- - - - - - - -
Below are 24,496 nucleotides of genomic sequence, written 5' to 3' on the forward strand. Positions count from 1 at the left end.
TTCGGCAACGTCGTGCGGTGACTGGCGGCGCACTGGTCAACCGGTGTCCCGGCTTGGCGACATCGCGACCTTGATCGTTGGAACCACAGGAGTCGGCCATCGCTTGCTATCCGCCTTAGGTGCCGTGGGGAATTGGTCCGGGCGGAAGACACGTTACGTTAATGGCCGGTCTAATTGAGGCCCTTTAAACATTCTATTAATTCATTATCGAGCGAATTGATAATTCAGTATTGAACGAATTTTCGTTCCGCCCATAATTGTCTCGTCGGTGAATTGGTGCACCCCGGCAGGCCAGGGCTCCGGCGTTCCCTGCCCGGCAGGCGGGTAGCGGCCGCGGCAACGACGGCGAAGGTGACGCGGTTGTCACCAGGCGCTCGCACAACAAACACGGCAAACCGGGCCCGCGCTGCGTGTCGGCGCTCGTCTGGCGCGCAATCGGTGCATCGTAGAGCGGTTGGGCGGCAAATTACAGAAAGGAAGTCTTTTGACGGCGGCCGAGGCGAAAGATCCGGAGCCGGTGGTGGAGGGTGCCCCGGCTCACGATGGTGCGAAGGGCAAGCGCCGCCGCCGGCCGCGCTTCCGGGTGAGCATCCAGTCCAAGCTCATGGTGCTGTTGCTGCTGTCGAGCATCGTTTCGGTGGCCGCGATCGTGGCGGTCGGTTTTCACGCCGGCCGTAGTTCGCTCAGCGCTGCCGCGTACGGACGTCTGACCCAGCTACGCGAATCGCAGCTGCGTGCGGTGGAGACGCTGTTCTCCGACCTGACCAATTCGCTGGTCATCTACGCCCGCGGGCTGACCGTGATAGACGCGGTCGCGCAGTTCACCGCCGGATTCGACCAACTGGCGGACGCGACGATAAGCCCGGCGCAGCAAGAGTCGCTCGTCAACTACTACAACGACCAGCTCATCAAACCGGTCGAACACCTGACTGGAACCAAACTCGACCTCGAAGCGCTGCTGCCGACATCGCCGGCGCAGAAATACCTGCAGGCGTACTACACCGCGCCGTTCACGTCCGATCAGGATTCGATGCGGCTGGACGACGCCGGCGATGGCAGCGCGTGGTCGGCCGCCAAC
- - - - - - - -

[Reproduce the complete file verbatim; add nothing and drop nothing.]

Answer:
Below are 24,496 nucleotides of genomic sequence, written 5' to 3' on the forward strand. Positions count from 1 at the left end.
TTCGGCAACGTCGTGCGGTGACTGGCGGCGCACTGGTCAACCGGTGTCCCGGCTTGGCGACATCGCGACCTTGATCGTTGGAACCACAGGAGTCGGCCATCGCTTGCTATCCGCCTTAGGTGCCGTGGGGAATTGGTCCGGGCGGAAGACACGTTACGTTAATGGCCGGTCTAATTGAGGCCCTTTAAACATTCTATTAATTCATTATCGAGCGAATTGATAATTCAGTATTGAACGAATTTTCGTTCCGCCCATAATTGTCTCGTCGGTGAATTGGTGCACCCCGGCAGGCCAGGGCTCCGGCGTTCCCTGCCCGGCAGGCGGGTAGCGGCCGCGGCAACGACGGCGAAGGTGACGCGGTTGTCACCAGGCGCTCGCACAACAAACACGGCAAACCGGGCCCGCGCTGCGTGTCGGCGCTCGTCTGGCGCGCAATCGGTGCATCGTAGAGCGGTTGGGCGGCAAATTACAGAAAGGAAGTCTTTTGACGGCGGCCGAGGCGAAAGATCCGGAGCCGGTGGTGGAGGGTGCCCCGGCTCACGATGGTGCGAAGGGCAAGCGCCGCCGCCGGCCGCGCTTCCGGGTGAGCATCCAGTCCAAGCTCATGGTGCTGTTGCTGCTGTCGAGCATCGTTTCGGTGGCCGCGATCGTGGCGGTCGGTTTTCACGCCGGCCGTAGTTCGCTCAGCGCTGCCGCGTACGGACGTCTGACCCAGCTACGCGAATCGCAGCTGCGTGCGGTGGAGACGCTGTTCTCCGACCTGACCAATTCGCTGGTCATCTACGCCCGCGGGCTGACCGTGATAGACGCGGTCGCGCAGTTCACCGCCGGATTCGACCAACTGGCGGACGCGACGATAAGCCCGGCGCAGCAAGAGTCGCTCGTCAACTACTACAACGACCAGCTCATCAAACCGGTCGAACACCTGACTGGAACCAAACTCGACCTCGAAGCGCTGCTGCCGACATCGCCGGCGCAGAAATACCTGCAGGCGTACTACACCGCGCCGTTCACGTCCGATCAGGATTCGATGCGGCTGGACGACGCCGGCGATGGCAGCGCGTGGTCGGCCGCCAAC